Integral to Hipgnosis’ thesis is the value of classic songs — especially on streaming services. With record amounts of money pouring into music investments, some critics worry that companies are overpaying for rights in order to beat competitors to the seller. But Mercuriadis doesn’t see Higpnosis’ investments that way. The pandemic accelerated streaming growth and leaves Hipgnosis “well positioned for the future,” he said, adding that synch revenues “exceeded all expectations” and “highlighted not only that we have bought well but also how undervalued our iconic songs have been by traditional publishers and the massive opportunity this affords Hipgnosis.”
Here are seven key takeaways from the report:
After over $1 billion in acquisitions, Hipgnosis’ catalog is now worth $2.2 billion
Over the past year ended March 31, 2021, Hipgnosis paid $1.06 billion to acquire 84 catalogs, including songs by Neil Young, Lindsey Buckingham of Fleetwood Mac, Shakira, Steve Winwood, Barry Manilow and Chrissie Hynde of The Pretenders. Those acquisitions have since brought Hipgnosis’ net asset value — the value of the catalog minus debt — to over $2.2 billion. Hipgnosis is choosey about its acquisitions and targets what it calls “culturally important songs” of successful songwriters, recording artists and producers. Of the 64,555 songs in its entire 138 catalogs, 3,738 songs have held a number one chart position. They’re heavily skewed toward pop (46.1% of portfolio value) and rock (27.3%). Only 2.5% of the songs are three years old or younger while 60.2% are over 10 years old. Many of the prominent acquisitions in the year are music released from roughly 1970 to 1985, putting these valuable titles in the 35 to 50 years old range.
The catalog is giving double-digit returns
Net asset value per ordinary share increased 11.3% in the last financial year compared to the year prior. (Note that Hipgnosis has released unaudited figures in document.) The NAV per share rose from $1.5114 to $1.6829 after a bump in catalog’s value minus the expense of dividends paid to shareholders, and a couple smaller items. The NAV return is 40.7% since its $260 million IPO in June of 2018.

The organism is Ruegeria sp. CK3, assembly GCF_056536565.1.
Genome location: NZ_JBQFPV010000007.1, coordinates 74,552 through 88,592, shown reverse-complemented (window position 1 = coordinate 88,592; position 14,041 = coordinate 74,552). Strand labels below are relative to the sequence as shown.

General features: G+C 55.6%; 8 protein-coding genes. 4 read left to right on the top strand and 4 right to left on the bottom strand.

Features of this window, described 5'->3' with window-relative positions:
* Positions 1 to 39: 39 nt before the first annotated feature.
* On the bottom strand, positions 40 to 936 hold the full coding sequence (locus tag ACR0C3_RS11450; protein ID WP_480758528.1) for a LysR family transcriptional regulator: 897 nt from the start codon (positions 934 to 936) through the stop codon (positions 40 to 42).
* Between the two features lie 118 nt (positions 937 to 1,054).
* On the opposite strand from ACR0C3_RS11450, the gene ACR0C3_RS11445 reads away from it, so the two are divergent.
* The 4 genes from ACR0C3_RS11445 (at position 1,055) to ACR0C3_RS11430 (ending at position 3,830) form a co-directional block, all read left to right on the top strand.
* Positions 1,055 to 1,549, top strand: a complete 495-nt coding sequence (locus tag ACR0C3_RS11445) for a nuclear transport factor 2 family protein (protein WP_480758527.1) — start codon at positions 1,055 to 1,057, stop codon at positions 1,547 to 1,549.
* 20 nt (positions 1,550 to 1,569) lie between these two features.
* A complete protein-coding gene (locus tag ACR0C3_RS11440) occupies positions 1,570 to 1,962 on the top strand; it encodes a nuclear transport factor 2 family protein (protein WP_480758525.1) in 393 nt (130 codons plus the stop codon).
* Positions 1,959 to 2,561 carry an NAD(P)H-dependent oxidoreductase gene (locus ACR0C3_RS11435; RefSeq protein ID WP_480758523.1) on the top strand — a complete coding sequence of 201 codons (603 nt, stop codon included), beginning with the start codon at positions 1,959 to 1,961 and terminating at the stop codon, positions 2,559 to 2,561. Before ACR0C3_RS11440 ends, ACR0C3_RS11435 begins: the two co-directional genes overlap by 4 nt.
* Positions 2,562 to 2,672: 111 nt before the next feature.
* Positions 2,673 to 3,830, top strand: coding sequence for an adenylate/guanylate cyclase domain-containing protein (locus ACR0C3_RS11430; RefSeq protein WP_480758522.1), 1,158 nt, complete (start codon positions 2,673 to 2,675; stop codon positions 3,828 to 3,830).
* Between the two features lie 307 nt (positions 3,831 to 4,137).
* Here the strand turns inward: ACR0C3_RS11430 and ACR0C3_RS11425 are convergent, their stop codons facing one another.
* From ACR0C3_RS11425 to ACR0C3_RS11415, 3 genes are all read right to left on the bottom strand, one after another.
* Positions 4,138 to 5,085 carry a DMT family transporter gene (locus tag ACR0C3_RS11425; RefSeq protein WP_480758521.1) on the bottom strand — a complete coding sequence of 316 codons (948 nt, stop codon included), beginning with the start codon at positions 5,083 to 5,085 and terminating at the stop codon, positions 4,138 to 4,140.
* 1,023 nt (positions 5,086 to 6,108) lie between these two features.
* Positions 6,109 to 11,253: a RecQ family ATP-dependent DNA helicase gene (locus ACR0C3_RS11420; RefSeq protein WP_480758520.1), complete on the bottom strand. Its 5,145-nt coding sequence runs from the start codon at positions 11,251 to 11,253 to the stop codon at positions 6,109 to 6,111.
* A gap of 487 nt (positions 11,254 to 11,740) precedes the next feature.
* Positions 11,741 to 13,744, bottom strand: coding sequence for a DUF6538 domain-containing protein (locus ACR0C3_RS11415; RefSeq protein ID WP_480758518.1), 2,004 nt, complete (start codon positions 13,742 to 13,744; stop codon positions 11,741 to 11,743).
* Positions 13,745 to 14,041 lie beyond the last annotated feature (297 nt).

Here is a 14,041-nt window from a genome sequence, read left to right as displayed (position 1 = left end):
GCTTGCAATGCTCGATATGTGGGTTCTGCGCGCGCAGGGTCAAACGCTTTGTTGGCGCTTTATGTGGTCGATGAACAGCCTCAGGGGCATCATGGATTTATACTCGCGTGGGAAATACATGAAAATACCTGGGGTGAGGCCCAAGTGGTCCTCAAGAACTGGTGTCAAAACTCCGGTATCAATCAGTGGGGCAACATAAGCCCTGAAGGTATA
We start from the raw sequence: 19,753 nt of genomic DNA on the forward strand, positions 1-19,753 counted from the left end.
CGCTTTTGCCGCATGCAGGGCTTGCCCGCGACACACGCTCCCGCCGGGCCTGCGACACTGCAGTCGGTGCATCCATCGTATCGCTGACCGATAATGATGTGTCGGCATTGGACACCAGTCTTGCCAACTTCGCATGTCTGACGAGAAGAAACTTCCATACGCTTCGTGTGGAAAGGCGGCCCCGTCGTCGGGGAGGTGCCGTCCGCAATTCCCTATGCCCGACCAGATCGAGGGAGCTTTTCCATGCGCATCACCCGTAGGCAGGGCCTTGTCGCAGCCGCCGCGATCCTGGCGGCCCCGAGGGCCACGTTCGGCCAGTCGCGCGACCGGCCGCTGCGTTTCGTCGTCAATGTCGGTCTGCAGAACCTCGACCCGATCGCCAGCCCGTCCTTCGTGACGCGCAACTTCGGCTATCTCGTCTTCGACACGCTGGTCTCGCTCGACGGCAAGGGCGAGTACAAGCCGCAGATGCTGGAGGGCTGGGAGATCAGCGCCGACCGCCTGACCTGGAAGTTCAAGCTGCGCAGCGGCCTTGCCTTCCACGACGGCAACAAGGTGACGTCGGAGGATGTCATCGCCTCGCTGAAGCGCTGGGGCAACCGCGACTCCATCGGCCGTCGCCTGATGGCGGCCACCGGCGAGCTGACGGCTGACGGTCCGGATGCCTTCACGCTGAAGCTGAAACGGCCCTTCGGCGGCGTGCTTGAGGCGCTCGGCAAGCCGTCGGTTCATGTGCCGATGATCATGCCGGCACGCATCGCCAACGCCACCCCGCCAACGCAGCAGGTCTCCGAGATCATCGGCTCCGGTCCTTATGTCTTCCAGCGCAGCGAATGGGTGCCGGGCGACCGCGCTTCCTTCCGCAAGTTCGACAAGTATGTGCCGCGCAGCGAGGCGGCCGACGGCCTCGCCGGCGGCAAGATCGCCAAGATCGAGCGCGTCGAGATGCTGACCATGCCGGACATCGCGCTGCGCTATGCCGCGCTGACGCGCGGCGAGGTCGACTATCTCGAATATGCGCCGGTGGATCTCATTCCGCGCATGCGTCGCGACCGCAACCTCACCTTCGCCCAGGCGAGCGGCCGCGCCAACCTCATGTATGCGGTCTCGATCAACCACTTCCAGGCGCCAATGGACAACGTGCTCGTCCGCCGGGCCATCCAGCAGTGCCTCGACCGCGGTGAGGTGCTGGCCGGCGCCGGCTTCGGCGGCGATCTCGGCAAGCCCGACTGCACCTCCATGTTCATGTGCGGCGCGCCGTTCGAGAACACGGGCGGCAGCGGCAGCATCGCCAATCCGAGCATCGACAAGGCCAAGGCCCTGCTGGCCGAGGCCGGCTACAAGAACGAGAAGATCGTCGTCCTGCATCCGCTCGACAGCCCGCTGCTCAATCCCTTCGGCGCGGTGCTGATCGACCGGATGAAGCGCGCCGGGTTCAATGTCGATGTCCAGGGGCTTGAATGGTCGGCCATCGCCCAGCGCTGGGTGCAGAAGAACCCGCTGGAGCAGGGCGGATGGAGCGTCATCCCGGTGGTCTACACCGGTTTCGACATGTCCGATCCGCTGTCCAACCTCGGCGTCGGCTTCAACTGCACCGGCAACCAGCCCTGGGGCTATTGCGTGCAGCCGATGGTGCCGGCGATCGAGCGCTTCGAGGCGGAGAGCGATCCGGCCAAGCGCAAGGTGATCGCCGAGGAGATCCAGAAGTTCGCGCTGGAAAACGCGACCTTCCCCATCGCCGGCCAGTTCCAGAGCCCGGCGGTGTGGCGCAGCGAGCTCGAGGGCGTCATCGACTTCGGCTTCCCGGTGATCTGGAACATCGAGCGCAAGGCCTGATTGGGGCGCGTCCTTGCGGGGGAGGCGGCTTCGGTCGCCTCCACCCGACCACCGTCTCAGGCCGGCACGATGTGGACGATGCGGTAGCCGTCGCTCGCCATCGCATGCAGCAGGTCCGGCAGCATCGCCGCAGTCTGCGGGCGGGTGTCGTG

Quietly getting into NFTs, starting this August
Hipgnosis is getting into the NFT business by launching “personalized digitally focused merchandise and collectibles utilizing our copyrights alongside significant activity across the top tier lucrative NFT landscape, the first of which launches in August this year.” To date, company has not publicly revealed anything about its NFT plans. The Hipgnosis website‘s only mention of NFTs is an email address for people interested in licensing their music. But given the new popularity and potential of NFTs, it’s sensible for any rights-owning company to entertain ways of getting into the space.
TikTok and Peloton royalties are on their way
Emerging platforms such as TikTok and Peloton have paid administrators but those royalties are not expected to reach Hipgnosis until later in the year. Among them will be for Chic’s “Everybody Dance,” written by Nile Rodgers and Bernard Edwards, which was used in Public Health England’s NHS x TikTok campaign.
More than 110 game placements this year
Placements in TV, movies and advertisements often get more attention, but gaming is a bountiful market for music, too. Hipgnosis has placed more than 110 songs in video games since January, with more than 75 songs cleared for Beatstar, a song-based smartphone app in the vein of Guitar Hero. Among the placements are Lizzo’s “Tempo” in Call of Duty Cold War; Chic’s “Warm Summer Night” in Grant Theft Auto V Online, and Lorde’s “Supercut” in EA’s FIFA ’22. In addition, Hipgnosis now exclusively represents the original music in EA Games.
COVID-19 hammered performance royalties by more than a quarter
Performance royalties, which accounted for 29% of net revenue, declined 25.8% in the second half of the year compared to the first half of the year. Hipgnosis expects “a further, modest fall” in performance royalties in the first half of the current year and an end to the decline in the autumn. U.K.-based PRS For Music announced on in April that its performance royalties dropped 19.7% in 2020.
Developing a new system to solve data problems and prevent lost royalties
Hipgnosis built a proprietary platform — not mentioned publicly until now — that weeds out data issues across the 200 companies that collect its royalties. When fixed, these data problems, which outside of Hipgnosis from the previous owners, are expected to provide a “revenue uplift…as much as 40%.” Every fix “is pure revenue upside,” says the report.